The Rt. 66 Plan encourages high density development in order to meet the needs of the city such as bringing young families to Glendora to increase dwindling school enrollments, support local businesses and raise municipal revenue. The plan also aims to place housing near the future Gold Line train station so residents can easily commute to work. The five-story, 280 unit Avalon Bay project met the criterion of the Rt. 66 Corridor Specific Plan and did not require any variances to be approved.

For the past several years, I have spoken with our city manager and council regarding a review of the Rt. 66 Corridor Specific Plan to ensure that it still meets the needs and desires of our residents. One of my particular concerns is that The Plan does not allow for set-backs of more than 10 feet, which requires buildings to be close to the sidewalk with minimal landscaping. The Plan also allows for 5 story construction, which can block views of the foothills.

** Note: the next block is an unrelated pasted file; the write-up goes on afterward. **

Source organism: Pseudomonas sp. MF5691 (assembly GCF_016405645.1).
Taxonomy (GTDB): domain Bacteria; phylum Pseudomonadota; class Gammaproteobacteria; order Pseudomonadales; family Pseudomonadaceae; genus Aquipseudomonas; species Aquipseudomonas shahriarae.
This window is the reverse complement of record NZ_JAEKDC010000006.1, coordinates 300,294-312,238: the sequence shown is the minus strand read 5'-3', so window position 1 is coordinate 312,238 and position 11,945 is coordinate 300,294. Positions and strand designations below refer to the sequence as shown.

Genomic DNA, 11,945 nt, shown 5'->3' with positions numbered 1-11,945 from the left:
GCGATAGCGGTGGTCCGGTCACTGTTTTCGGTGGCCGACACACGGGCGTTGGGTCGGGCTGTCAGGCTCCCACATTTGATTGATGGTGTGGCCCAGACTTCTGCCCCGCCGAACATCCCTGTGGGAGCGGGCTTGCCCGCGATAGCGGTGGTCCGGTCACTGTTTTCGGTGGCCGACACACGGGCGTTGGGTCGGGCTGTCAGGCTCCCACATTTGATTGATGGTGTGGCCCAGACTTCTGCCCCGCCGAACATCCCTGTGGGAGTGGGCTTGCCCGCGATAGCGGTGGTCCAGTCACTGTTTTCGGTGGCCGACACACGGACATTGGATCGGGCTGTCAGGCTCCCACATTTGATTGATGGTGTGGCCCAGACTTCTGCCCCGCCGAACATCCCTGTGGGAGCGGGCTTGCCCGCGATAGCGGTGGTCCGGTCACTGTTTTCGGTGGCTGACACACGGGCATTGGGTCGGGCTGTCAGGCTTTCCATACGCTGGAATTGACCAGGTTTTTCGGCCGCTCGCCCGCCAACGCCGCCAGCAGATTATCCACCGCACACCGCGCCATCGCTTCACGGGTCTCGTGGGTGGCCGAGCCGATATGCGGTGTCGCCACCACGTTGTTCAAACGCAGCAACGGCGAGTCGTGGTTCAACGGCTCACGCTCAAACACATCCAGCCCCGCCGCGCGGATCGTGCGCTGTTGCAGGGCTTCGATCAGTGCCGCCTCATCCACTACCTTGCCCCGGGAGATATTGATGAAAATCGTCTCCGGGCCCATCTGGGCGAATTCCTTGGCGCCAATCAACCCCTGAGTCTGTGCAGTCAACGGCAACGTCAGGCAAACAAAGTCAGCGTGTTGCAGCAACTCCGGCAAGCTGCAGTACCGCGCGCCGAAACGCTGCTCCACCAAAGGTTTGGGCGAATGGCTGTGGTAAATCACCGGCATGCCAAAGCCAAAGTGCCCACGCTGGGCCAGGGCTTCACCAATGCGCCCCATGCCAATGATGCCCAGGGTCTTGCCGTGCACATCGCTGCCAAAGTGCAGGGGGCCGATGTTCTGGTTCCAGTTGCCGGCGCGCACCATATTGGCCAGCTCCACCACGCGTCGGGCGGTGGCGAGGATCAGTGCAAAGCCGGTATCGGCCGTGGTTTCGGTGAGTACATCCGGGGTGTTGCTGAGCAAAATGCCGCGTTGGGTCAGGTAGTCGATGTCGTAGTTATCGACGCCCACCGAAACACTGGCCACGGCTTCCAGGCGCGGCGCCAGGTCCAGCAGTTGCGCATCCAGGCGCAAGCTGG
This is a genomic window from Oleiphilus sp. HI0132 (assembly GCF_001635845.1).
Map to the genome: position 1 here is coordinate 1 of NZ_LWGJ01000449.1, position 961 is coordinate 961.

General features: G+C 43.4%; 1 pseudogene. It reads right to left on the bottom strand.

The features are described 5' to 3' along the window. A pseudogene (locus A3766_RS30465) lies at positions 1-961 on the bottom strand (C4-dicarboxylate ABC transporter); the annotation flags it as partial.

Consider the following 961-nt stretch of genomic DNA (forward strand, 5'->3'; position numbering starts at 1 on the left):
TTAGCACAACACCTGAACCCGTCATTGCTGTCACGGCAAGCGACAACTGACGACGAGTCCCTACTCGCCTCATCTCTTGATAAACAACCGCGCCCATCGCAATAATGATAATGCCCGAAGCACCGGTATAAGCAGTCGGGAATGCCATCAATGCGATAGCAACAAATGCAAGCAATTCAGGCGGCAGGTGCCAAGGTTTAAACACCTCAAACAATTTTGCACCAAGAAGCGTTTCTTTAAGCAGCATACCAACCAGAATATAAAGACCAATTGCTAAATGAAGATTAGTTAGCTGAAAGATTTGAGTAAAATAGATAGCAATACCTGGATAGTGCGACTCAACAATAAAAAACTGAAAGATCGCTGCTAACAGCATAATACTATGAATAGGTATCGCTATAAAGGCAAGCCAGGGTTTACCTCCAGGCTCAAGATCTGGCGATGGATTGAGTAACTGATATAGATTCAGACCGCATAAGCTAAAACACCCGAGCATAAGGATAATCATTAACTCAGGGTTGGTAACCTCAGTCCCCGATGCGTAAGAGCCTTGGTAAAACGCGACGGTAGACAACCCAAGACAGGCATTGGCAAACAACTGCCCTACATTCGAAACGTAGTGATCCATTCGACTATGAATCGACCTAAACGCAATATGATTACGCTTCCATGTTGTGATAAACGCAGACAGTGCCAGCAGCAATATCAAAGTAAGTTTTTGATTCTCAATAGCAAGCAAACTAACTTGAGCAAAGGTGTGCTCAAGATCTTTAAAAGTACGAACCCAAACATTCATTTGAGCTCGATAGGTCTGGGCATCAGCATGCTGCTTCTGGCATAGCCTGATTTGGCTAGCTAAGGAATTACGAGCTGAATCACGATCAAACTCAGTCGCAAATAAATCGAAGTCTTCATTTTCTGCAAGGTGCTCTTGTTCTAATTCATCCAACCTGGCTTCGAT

A review of The Plan has not received much support, and very few residents have attended council meetings to voice their opinion. If these matters are important to you, please become involved. Local government requires that three groups —city council, staff and citizens— all actively participate in the decision making process to achieve a well-rounded outcome.

If you are unable to attend Tuesday’s council meeting, you may watch at home on channel 3/31, or view it live on the city website at this link: http://www.ci.glendora.ca.us/residents/online-videos

Upcoming meeting agendas are also posted on the City website, along with video archives of prior meetings. For the past three months, each council meeting has had an in-depth presentation and discussion of various developments in process with the city. These videos are available for viewing on our website and residents are welcome to offer their feedback.